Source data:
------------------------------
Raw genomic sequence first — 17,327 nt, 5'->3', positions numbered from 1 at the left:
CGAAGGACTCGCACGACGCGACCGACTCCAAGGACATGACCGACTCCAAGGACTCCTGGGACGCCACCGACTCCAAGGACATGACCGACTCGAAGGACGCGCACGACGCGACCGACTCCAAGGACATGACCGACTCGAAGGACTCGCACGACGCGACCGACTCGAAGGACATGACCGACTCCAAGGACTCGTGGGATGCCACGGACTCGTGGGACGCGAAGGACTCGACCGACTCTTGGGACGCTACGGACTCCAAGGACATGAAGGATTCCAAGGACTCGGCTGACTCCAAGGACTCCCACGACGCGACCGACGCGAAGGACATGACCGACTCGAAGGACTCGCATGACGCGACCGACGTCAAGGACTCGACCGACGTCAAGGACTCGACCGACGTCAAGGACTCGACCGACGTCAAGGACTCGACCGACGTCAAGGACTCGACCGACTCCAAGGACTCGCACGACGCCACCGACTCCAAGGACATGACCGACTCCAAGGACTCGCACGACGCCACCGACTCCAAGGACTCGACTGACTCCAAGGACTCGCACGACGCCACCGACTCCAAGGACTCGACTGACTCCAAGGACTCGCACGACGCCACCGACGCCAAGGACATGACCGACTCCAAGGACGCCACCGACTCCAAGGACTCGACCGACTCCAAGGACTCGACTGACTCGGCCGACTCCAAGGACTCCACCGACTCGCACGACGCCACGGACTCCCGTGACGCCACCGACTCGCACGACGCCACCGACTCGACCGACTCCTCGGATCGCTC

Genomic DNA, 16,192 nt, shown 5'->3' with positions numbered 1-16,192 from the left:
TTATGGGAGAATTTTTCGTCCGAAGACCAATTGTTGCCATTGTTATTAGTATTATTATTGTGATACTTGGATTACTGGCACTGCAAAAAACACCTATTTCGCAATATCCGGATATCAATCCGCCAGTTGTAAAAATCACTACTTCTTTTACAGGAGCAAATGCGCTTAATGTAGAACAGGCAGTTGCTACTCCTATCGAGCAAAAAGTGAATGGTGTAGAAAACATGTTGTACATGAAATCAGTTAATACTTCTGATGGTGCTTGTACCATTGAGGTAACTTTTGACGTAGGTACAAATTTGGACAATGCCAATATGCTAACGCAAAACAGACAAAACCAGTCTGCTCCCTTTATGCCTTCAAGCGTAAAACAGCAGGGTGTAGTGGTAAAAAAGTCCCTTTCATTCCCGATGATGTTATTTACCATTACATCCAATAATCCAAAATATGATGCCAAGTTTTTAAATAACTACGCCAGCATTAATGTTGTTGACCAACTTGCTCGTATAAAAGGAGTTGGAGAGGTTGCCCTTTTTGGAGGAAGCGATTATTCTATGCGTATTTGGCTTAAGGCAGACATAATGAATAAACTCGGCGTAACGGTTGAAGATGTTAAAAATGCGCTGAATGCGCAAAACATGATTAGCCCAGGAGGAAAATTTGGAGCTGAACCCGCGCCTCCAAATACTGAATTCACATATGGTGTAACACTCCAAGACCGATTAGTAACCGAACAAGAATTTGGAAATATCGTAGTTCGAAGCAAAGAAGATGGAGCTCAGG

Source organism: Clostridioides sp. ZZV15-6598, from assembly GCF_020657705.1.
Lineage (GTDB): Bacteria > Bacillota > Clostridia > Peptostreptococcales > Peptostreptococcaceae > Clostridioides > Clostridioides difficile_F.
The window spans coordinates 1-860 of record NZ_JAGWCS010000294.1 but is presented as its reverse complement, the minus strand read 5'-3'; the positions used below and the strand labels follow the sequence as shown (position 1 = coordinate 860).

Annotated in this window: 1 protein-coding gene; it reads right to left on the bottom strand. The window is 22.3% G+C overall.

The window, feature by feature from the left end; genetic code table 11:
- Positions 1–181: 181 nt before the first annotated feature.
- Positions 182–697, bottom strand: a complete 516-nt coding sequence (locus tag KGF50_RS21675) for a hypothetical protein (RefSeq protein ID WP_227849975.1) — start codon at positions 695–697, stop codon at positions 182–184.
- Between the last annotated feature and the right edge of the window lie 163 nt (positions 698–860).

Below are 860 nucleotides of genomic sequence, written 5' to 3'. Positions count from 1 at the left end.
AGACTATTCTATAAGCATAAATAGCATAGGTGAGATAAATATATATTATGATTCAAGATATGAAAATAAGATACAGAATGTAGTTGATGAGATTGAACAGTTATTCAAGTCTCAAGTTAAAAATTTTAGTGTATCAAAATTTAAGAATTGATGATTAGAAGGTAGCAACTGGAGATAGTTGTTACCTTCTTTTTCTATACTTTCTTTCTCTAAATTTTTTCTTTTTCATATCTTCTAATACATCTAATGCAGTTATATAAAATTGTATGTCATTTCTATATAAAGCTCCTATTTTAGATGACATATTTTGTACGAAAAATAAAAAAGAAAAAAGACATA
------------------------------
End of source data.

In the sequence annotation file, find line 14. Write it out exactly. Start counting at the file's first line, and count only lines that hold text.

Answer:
AGACTATTCTATAAGCATAAATAGCATAGGTGAGATAAATATATATTATGATTCAAGATATGAAAATAAGATACAGAATGTAGTTGATGAGATTGAACAGTTATTCAAGTCTCAAGTTAAAAATTTTAGTGTATCAAAATTTAAGAATTGATGATTAGAAGGTAGCAACTGGAGATAGTTGTTACCTTCTTTTTCTATACTTTCTTTCTCTAAATTTTTTCTTTTTCATATCTTCTAATACATCTAATGCAGTTATATAAAATTGTATGTCATTTCTATATAAAGCTCCTATTTTAGATGACATATTTTGTACGAAAAATAAAAAAGAAAAAAGACATA